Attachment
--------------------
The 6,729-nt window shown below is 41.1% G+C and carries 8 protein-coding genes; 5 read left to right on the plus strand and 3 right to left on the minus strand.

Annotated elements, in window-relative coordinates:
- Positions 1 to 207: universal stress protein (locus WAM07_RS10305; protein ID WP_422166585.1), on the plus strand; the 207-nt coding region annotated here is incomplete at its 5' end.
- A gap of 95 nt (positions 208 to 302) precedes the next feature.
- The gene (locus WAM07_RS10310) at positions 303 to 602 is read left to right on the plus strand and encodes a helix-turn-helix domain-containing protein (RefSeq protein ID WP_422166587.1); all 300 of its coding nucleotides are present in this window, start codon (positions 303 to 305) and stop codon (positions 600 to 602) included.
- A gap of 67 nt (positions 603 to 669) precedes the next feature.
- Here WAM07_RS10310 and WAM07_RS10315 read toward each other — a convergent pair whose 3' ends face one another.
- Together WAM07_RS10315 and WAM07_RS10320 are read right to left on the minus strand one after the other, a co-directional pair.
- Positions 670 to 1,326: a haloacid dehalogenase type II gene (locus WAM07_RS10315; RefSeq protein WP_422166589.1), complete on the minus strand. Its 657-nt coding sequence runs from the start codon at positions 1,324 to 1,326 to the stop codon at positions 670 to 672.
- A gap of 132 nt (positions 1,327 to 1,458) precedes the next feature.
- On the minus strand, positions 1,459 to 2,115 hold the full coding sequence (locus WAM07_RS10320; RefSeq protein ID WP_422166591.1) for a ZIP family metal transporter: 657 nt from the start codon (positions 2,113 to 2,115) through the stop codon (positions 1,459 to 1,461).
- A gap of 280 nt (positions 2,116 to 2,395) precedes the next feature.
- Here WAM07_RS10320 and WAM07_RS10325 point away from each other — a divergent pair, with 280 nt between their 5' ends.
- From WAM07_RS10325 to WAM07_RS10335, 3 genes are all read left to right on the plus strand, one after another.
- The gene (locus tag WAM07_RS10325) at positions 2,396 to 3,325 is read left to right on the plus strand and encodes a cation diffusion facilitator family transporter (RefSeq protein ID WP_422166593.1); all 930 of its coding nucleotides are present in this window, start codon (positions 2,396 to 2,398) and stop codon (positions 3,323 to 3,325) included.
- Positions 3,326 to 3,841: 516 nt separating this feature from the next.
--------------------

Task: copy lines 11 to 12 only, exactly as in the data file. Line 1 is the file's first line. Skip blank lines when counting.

- On the minus strand, positions 1,459 to 2,115 hold the full coding sequence (locus WAM07_RS10320; RefSeq protein ID WP_422166591.1) for a ZIP family metal transporter: 657 nt from the start codon (positions 2,113 to 2,115) through the stop codon (positions 1,459 to 1,461).
- A gap of 280 nt (positions 2,116 to 2,395) precedes the next feature.